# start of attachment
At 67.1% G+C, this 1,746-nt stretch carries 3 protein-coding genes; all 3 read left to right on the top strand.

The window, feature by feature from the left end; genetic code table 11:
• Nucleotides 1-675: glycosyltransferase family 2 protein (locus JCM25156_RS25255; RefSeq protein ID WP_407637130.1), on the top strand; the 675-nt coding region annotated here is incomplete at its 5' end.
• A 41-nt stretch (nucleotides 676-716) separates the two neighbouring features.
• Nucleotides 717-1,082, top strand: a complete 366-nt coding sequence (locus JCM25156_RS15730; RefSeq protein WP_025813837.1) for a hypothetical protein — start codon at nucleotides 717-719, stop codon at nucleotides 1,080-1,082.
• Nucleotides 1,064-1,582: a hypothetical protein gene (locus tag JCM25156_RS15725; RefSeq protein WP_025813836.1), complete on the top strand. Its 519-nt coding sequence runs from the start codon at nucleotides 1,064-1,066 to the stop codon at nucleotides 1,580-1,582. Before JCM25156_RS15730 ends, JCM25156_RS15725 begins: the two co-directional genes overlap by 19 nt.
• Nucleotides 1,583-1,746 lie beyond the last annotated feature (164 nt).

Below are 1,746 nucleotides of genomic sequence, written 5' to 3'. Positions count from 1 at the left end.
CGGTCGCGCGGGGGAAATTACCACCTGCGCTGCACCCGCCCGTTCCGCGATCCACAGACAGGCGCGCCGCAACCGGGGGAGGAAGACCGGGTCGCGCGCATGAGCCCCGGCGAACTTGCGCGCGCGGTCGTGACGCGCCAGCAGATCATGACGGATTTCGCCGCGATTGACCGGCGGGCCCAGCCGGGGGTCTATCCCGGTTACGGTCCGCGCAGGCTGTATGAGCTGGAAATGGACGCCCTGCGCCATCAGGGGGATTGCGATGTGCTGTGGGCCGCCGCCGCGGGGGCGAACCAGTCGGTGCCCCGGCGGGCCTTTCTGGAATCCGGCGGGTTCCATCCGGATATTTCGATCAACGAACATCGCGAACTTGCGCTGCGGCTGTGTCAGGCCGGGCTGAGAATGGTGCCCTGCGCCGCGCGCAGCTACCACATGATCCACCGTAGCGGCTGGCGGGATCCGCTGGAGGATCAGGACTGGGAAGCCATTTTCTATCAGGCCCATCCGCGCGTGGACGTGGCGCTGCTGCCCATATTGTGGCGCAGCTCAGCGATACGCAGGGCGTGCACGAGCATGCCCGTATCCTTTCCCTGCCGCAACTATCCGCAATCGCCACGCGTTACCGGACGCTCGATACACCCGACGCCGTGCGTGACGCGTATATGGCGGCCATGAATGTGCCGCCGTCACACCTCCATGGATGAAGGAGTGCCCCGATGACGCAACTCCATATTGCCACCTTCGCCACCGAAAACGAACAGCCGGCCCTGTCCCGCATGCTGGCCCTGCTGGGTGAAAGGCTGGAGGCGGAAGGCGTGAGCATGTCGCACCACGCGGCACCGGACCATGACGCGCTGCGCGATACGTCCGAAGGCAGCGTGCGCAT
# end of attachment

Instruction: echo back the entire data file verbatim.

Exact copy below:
At 67.1% G+C, this 1,746-nt stretch carries 3 protein-coding genes; all 3 read left to right on the top strand.

The window, feature by feature from the left end; genetic code table 11:
• Nucleotides 1-675: glycosyltransferase family 2 protein (locus JCM25156_RS25255; RefSeq protein ID WP_407637130.1), on the top strand; the 675-nt coding region annotated here is incomplete at its 5' end.
• A 41-nt stretch (nucleotides 676-716) separates the two neighbouring features.
• Nucleotides 717-1,082, top strand: a complete 366-nt coding sequence (locus JCM25156_RS15730; RefSeq protein WP_025813837.1) for a hypothetical protein — start codon at nucleotides 717-719, stop codon at nucleotides 1,080-1,082.
• Nucleotides 1,064-1,582: a hypothetical protein gene (locus tag JCM25156_RS15725; RefSeq protein WP_025813836.1), complete on the top strand. Its 519-nt coding sequence runs from the start codon at nucleotides 1,064-1,066 to the stop codon at nucleotides 1,580-1,582. Before JCM25156_RS15730 ends, JCM25156_RS15725 begins: the two co-directional genes overlap by 19 nt.
• Nucleotides 1,583-1,746 lie beyond the last annotated feature (164 nt).

Below are 1,746 nucleotides of genomic sequence, written 5' to 3'. Positions count from 1 at the left end.
CGGTCGCGCGGGGGAAATTACCACCTGCGCTGCACCCGCCCGTTCCGCGATCCACAGACAGGCGCGCCGCAACCGGGGGAGGAAGACCGGGTCGCGCGCATGAGCCCCGGCGAACTTGCGCGCGCGGTCGTGACGCGCCAGCAGATCATGACGGATTTCGCCGCGATTGACCGGCGGGCCCAGCCGGGGGTCTATCCCGGTTACGGTCCGCGCAGGCTGTATGAGCTGGAAATGGACGCCCTGCGCCATCAGGGGGATTGCGATGTGCTGTGGGCCGCCGCCGCGGGGGCGAACCAGTCGGTGCCCCGGCGGGCCTTTCTGGAATCCGGCGGGTTCCATCCGGATATTTCGATCAACGAACATCGCGAACTTGCGCTGCGGCTGTGTCAGGCCGGGCTGAGAATGGTGCCCTGCGCCGCGCGCAGCTACCACATGATCCACCGTAGCGGCTGGCGGGATCCGCTGGAGGATCAGGACTGGGAAGCCATTTTCTATCAGGCCCATCCGCGCGTGGACGTGGCGCTGCTGCCCATATTGTGGCGCAGCTCAGCGATACGCAGGGCGTGCACGAGCATGCCCGTATCCTTTCCCTGCCGCAACTATCCGCAATCGCCACGCGTTACCGGACGCTCGATACACCCGACGCCGTGCGTGACGCGTATATGGCGGCCATGAATGTGCCGCCGTCACACCTCCATGGATGAAGGAGTGCCCCGATGACGCAACTCCATATTGCCACCTTCGCCACCGAAAACGAACAGCCGGCCCTGTCCCGCATGCTGGCCCTGCTGGGTGAAAGGCTGGAGGCGGAAGGCGTGAGCATGTCGCACCACGCGGCACCGGACCATGACGCGCTGCGCGATACGTCCGAAGGCAGCGTGCGCAT